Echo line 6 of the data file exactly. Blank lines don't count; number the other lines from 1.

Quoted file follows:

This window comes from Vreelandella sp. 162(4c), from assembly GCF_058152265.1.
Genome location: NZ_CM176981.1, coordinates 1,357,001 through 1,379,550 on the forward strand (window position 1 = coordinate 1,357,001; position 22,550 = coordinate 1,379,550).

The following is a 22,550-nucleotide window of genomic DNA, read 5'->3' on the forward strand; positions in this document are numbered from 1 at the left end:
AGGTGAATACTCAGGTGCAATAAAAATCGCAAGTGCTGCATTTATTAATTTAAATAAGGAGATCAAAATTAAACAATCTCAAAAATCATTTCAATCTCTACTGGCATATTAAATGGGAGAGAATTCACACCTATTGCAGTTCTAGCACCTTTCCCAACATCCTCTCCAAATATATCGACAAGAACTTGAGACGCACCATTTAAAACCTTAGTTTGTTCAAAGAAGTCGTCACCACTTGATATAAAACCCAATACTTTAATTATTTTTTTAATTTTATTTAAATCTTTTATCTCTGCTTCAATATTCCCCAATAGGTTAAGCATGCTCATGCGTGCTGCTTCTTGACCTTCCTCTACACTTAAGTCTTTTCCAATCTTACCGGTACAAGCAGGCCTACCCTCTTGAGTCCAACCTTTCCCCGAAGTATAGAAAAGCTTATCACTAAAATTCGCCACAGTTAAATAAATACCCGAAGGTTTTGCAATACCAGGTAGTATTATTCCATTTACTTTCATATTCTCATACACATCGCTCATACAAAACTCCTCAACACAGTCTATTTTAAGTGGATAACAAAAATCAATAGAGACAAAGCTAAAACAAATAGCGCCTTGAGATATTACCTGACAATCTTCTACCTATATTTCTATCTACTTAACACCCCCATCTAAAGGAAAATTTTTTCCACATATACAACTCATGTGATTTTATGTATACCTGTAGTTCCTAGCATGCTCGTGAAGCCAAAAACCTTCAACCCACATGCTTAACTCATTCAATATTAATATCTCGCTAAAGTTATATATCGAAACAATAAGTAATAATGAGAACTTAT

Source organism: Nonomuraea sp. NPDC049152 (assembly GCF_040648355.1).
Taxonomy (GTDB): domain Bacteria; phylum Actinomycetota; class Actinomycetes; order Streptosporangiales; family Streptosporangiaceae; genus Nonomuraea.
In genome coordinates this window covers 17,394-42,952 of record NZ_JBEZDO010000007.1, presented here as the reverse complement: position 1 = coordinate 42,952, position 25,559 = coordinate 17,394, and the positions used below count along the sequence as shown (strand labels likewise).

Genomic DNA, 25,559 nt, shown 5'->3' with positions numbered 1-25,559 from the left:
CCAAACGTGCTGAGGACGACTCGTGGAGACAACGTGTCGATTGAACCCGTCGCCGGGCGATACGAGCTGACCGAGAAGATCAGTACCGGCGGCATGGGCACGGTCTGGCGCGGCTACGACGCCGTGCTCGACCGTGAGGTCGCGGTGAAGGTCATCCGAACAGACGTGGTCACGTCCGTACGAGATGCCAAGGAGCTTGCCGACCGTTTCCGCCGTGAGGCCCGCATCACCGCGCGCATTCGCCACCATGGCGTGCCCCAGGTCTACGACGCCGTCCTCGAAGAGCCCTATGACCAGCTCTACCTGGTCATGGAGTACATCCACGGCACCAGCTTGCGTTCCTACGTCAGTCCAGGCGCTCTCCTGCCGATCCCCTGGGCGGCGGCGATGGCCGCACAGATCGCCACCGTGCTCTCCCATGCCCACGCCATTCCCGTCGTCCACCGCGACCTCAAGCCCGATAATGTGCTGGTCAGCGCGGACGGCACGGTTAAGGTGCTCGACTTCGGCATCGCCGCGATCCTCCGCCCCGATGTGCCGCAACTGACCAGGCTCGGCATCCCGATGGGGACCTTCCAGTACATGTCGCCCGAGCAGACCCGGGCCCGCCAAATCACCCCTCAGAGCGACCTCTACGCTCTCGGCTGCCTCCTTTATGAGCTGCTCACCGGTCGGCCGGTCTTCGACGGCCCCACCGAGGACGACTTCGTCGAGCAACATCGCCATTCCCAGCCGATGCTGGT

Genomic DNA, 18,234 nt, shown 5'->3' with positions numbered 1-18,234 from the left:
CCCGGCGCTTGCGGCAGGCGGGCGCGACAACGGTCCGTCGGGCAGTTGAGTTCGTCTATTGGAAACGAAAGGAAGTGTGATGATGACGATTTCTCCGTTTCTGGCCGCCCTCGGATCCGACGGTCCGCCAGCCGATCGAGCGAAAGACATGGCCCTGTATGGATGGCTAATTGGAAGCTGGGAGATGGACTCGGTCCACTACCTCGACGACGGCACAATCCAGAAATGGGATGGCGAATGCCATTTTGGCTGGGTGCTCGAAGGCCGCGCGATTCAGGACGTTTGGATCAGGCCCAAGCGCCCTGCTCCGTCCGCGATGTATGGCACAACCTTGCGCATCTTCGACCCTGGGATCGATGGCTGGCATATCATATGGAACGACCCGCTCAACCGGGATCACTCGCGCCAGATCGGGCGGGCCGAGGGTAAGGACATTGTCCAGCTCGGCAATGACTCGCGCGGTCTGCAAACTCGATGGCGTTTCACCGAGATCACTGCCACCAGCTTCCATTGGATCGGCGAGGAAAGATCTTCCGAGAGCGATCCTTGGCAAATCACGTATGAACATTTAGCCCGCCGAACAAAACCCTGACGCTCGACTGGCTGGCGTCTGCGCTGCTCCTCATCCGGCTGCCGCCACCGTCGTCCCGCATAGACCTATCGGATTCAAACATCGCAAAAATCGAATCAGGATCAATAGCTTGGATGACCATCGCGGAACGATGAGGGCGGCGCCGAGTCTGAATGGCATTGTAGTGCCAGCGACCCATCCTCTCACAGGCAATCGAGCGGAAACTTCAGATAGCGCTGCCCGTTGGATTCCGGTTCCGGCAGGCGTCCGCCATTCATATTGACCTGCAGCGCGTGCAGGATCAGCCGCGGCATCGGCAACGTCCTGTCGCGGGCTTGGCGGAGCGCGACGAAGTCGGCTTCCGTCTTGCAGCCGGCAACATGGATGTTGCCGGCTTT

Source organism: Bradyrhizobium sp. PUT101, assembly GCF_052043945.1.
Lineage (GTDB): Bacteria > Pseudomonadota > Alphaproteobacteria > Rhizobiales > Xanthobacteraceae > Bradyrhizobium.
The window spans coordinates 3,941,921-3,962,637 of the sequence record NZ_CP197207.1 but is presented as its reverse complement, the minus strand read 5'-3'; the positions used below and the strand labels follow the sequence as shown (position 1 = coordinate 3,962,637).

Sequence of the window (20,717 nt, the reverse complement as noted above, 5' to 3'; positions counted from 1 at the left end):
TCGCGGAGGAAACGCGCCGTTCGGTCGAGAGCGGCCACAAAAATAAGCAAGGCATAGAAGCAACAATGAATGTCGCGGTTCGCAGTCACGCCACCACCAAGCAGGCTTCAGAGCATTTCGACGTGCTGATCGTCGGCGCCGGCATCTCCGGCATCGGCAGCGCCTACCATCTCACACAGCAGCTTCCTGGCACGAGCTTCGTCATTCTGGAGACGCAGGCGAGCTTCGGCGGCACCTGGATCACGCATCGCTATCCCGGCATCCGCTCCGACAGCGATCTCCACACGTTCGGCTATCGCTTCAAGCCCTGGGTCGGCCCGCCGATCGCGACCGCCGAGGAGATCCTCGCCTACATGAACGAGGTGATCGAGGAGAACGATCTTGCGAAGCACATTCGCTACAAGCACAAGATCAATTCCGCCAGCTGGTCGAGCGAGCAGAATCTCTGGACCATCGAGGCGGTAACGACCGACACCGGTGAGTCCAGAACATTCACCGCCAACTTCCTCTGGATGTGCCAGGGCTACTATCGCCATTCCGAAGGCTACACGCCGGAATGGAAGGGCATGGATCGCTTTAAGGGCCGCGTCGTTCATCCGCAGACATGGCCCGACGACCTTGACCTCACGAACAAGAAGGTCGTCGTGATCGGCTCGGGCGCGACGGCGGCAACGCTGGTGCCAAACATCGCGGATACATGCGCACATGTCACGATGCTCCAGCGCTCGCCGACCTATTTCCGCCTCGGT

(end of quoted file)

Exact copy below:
Taxonomy (GTDB): domain Bacteria; phylum Actinomycetota; class Actinomycetes; order Streptosporangiales; family Streptosporangiaceae; genus Nonomuraea.